MerleJam keeps raising awareness and money for the organ-donor world

About two weeks before his 45th birthday, Merle Zuel was reborn. On Feb. 23, 2007, Zuel became the recipient of a heart transplant. Six weeks later, he attended the first MerleJam, the fundraiser he’d organized to help fellow transplant recipients.

This weekend, Zuel will celebrate the sixth annual MerleJam at Knuckleheads, where he has been a doorman for almost six years. This year’s event comprises two evenings and 10 bands or performers. All proceeds go to the Kansas City chapter of the Transplant Recipient International Organization (TRIO), which Zuel founded several years ago. The event has raised about $40,000 in five years.

The local TRIO donates the money to the St. Luke’s Hospital Foundation, which distributes it to transplant recipients. Money is distributed by a social worker at the foundation in $250 increments, Zuel said.

“Even if you have good insurance, a lot of times you have a lot of extra expenses,” Zuel said. “Insurance may cover a lot of your medical bills or prescription drugs, but it doesn’t put food on your table or gas in your tank. Recipients come from all over the Midwest, and a lot of time they have to make clinic visits here from Wichita or Fayetteville (Ark.).”

Helping recipients with expenses was the primary reason Zuel started MerleJam. Another was to demonstrate how many recipients are out there and how their transplants have transformed their lives.

“Over the years, I’ve enlisted other recipients to show up (at MerleJam),” he said. “When 20 of 500 people in the room are recipients, it gives people the idea that, hey, that could be my brother or husband or father. Last year, we had a 10-year-old boy from out in Kansas who got a liver transplant when he was 20 months old, which showed a lot of people that it’s not just a bunch of old farts who need a transplant.”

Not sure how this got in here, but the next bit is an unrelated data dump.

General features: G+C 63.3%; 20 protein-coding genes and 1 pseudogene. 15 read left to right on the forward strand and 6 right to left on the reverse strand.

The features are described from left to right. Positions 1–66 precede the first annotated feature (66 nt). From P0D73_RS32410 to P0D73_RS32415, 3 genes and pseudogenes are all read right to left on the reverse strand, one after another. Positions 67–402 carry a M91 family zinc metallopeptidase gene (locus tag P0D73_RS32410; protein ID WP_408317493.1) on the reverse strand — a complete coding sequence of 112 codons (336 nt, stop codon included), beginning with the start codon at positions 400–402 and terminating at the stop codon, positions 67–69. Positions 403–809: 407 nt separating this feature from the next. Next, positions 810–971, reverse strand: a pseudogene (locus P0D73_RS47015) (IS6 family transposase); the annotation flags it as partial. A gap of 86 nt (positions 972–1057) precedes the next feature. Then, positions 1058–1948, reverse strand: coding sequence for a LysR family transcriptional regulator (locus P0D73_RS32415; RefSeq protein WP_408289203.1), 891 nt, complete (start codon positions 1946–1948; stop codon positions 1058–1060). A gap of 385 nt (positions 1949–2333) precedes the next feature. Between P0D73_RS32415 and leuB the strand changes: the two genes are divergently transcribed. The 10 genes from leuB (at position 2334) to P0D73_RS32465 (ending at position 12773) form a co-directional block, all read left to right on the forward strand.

This year’s MerleJam was organized to cater to fans of two types of music. Friday is country night, featuring Chuck Mead, a Lawrence native who was with the successful retro-country band BR549 back in the late 1990s, Outlaw Jim the Whiskey Benders and the Grisly Hand.

Saturday, the music will be blues-y. The Nace Brothers headline. Saturday is also Cinco de Mayo, so Zuel invited the Latin rock band Making Movies and Marla the Mexican, a troupe from Lawrence and Topeka. The first MerleJam was on Cinco de Mayo, Zuel said, which turned out to be a nice coincidence.

“I haven’t met my donor’s family,” he said, “but I did learn that they are Hispanic. So this is kind of a way to honor them and my donor’s heritage.”

Zuel himself has been a living example of how a transplant can transform one life.

“When I showed up at the first (MerleJam), people were surprised to see me and realize that someone could recover so quickly,” he said. “It demonstrated how affective transplants are and how much of a difference they can make. Before mine, I was in bad shape. I was taking life a day at a time. I would wake up and think, ‘OK, I’ve made it to another day.’ ”

During his recovery, Zuel met his future wife, Kim Saunders Zuel, his respiratory therapist.

“Music was our connection,” he said.

He is now finishing the academic prerequisites he will need to start nursing school in the fall. He has also been an activist and ambassador for TRIO and other donor/transplant organizations.

“There’s a saying in the Bible, and I’ll paraphrase it: To whom much is given, much is required,” he said. “That’s how I’ve lived my life since my transplant. I was very fortunate, and it does me good — it does my soul and my spirit good — to pay for it a little like that.”

Also this weekend

It will be a busy two days for the Grisly Hand. Friday, they’ll perform at MerleJam at Knuckleheads. Saturday, they are one of three bands on the bill at Crossroads KC for the second annual Spring Dance. The others: the Hearts of Darkness and the GoodFoot.

In April, at Ink’s Middle of the Map fest, the Grisly Hand said farewell to fiddler Kian Byrne, who is now a full-time member of the Elders. This weekend, the band will welcome its newest member, steel player Mike Stover, a multi-instrumentalist and a member of several other bands (including Dead Voices, Mr. Marco’s V7s and the People’s Liberation Big Band).

“We are thrilled to be joined by Mike,” said Lauren Krum, lead singer for the Grisly Hand. “He is, in addition to being a terrific multi-instrumentalist and extremely nuanced player, a really solid dude. The way in which he influences our sound is already exciting, and we can’t wait to get onstage this weekend.”

Showtime is 8 p.m. Tickets to the all-ages show are $13-$15 at